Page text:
Copyright © Reed Business Information, a division of Reed Elsevier Inc. All rights reserved. --This text refers to an out of print or unavailable edition of this title.
Winner of the 2006 Somerset Maugham Award
“An audacious, provocative voice. Incendiary is stunning in its portrayal of a city living with terror.”
—The New York Times
“Stunning. . . . A harrowing and sharply written account of urban panic and the hallucinatory effects of shock.”
—The Globe and Mail
“Read Incendiary. And I mean it. Read it. It is outrageous, infuriating, heartbreaking, terrifying and very, very important.”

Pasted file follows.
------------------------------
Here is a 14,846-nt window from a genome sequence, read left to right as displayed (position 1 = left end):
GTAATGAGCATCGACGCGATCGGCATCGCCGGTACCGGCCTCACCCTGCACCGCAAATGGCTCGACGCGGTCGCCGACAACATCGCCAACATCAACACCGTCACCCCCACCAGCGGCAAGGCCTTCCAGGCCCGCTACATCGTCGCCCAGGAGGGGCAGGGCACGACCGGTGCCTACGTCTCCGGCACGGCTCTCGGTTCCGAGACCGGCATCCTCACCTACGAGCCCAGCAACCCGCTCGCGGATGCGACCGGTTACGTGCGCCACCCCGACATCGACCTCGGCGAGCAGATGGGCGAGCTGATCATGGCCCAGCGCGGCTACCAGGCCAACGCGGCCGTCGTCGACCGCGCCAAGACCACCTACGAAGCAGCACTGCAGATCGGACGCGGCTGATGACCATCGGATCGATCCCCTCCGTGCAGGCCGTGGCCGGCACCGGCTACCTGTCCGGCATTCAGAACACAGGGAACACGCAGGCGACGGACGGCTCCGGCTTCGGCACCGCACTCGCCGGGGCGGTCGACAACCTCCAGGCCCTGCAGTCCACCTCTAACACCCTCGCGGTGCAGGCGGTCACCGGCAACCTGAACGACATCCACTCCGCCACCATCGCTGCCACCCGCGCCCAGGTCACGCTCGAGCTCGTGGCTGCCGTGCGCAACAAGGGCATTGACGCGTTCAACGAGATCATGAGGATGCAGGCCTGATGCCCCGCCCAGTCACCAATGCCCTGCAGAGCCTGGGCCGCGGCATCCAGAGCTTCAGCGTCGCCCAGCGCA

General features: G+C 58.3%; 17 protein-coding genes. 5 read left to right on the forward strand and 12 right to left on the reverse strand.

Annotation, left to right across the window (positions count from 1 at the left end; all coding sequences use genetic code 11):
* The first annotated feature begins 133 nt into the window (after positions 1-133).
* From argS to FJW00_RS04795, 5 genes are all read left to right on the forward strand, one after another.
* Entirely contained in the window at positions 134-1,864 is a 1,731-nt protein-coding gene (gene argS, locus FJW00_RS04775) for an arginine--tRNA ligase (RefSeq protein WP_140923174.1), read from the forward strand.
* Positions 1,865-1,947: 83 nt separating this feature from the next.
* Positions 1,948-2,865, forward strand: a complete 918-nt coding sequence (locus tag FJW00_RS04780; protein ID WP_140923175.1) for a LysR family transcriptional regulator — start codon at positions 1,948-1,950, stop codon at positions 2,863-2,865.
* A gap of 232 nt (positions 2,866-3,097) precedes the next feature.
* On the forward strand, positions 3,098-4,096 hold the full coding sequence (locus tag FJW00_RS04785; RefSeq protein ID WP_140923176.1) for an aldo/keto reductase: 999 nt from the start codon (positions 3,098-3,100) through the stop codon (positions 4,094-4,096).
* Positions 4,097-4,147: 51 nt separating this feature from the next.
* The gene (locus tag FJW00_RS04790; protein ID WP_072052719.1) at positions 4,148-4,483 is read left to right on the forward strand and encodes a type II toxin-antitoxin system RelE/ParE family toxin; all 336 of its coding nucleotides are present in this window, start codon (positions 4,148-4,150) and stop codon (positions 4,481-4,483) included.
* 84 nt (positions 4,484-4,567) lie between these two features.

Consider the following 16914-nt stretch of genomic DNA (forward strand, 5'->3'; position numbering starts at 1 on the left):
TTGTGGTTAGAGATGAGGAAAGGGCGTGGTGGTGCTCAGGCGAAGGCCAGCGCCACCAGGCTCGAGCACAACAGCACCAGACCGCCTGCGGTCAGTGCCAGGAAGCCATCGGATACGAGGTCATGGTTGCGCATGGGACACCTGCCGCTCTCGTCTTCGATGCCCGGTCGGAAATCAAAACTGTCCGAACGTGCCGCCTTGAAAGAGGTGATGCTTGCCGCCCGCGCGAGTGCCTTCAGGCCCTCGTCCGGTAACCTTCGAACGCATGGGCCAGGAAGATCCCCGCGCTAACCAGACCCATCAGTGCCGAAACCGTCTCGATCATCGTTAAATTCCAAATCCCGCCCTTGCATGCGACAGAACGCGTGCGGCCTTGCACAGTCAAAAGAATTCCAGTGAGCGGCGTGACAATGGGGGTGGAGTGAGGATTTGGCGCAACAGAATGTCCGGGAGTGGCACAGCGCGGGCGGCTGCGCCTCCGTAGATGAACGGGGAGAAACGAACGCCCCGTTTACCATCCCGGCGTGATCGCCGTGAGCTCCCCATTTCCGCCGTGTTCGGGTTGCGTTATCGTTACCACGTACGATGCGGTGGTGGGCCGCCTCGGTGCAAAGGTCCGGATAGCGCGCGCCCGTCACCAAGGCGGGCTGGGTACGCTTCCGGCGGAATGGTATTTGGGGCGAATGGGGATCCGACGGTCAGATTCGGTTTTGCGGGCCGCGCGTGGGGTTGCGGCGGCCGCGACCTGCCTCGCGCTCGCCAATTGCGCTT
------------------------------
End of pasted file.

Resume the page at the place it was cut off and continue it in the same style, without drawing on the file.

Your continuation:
“Cleave’s narrator is one of the strongest, most convincing personalities to grace the pages of literature in years. . . [He] has achieved something magical, creating a character who lives on long after the last page has been read.”
—Winnipeg Free Press
“Hilariously sympathetic. . . . Cleave has achieved something rare: a black comedy about the war on terrorism and terrorism itself. [Incendiary] will break your heart and remind you how, in the face of the uncontrollable and the inexplicable, humor can allow one to survive.”
—San Francisco Chronicle
“A poignant and compelling novel. . . utterly believable and mesmerizing. . . . Incendiary works not only as a furiously taut evocation of grieving, unhinged mother-love but as a sly political cautionary tale.”
“So timely it stings.”
—The Independent (UK)
“A haunting work of art.”
Top Customer Reviews